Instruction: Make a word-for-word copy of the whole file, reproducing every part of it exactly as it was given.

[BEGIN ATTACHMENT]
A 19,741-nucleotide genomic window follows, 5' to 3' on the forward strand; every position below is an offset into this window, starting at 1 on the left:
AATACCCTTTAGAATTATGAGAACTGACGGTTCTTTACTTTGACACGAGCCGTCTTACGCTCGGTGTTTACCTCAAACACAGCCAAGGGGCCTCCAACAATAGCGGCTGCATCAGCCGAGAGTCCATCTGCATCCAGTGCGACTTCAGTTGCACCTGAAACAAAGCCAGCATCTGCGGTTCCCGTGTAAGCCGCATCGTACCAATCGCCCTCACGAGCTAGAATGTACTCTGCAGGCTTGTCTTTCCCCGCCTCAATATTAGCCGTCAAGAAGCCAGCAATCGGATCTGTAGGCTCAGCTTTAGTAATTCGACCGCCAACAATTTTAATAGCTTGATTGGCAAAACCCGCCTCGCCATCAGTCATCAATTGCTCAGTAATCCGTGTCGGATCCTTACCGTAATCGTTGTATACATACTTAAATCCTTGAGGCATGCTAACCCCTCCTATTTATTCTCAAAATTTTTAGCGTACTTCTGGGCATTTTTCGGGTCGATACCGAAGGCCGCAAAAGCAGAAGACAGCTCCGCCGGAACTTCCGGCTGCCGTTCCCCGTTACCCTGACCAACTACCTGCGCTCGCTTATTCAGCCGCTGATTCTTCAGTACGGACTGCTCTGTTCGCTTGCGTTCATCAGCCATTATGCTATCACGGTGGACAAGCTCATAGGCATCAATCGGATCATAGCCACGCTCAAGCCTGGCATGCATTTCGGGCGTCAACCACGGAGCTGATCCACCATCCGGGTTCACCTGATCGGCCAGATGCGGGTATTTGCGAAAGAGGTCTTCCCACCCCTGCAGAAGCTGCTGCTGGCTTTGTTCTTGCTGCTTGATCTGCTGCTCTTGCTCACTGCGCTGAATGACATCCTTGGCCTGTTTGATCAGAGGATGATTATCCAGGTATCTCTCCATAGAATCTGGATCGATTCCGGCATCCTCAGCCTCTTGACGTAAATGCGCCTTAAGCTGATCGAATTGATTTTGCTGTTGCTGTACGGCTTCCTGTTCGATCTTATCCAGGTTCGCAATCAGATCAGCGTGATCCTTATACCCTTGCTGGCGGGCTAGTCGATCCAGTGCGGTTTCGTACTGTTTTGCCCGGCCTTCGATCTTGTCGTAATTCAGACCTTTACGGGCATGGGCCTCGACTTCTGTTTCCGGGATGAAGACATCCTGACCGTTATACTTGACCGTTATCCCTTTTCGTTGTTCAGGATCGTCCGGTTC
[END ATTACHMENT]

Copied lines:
A 19,741-nucleotide genomic window follows, 5' to 3' on the forward strand; every position below is an offset into this window, starting at 1 on the left:
AATACCCTTTAGAATTATGAGAACTGACGGTTCTTTACTTTGACACGAGCCGTCTTACGCTCGGTGTTTACCTCAAACACAGCCAAGGGGCCTCCAACAATAGCGGCTGCATCAGCCGAGAGTCCATCTGCATCCAGTGCGACTTCAGTTGCACCTGAAACAAAGCCAGCATCTGCGGTTCCCGTGTAAGCCGCATCGTACCAATCGCCCTCACGAGCTAGAATGTACTCTGCAGGCTTGTCTTTCCCCGCCTCAATATTAGCCGTCAAGAAGCCAGCAATCGGATCTGTAGGCTCAGCTTTAGTAATTCGACCGCCAACAATTTTAATAGCTTGATTGGCAAAACCCGCCTCGCCATCAGTCATCAATTGCTCAGTAATCCGTGTCGGATCCTTACCGTAATCGTTGTATACATACTTAAATCCTTGAGGCATGCTAACCCCTCCTATTTATTCTCAAAATTTTTAGCGTACTTCTGGGCATTTTTCGGGTCGATACCGAAGGCCGCAAAAGCAGAAGACAGCTCCGCCGGAACTTCCGGCTGCCGTTCCCCGTTACCCTGACCAACTACCTGCGCTCGCTTATTCAGCCGCTGATTCTTCAGTACGGACTGCTCTGTTCGCTTGCGTTCATCAGCCATTATGCTATCACGGTGGACAAGCTCATAGGCATCAATCGGATCATAGCCACGCTCAAGCCTGGCATGCATTTCGGGCGTCAACCACGGAGCTGATCCACCATCCGGGTTCACCTGATCGGCCAGATGCGGGTATTTGCGAAAGAGGTCTTCCCACCCCTGCAGAAGCTGCTGCTGGCTTTGTTCTTGCTGCTTGATCTGCTGCTCTTGCTCACTGCGCTGAATGACATCCTTGGCCTGTTTGATCAGAGGATGATTATCCAGGTATCTCTCCATAGAATCTGGATCGATTCCGGCATCCTCAGCCTCTTGACGTAAATGCGCCTTAAGCTGATCGAATTGATTTTGCTGTTGCTGTACGGCTTCCTGTTCGATCTTATCCAGGTTCGCAATCAGATCAGCGTGATCCTTATACCCTTGCTGGCGGGCTAGTCGATCCAGTGCGGTTTCGTACTGTTTTGCCCGGCCTTCGATCTTGTCGTAATTCAGACCTTTACGGGCATGGGCCTCGACTTCTGTTTCCGGGATGAAGACATCCTGACCGTTATACTTGACCGTTATCCCTTTTCGTTGTTCAGGATCGTCCGGTTC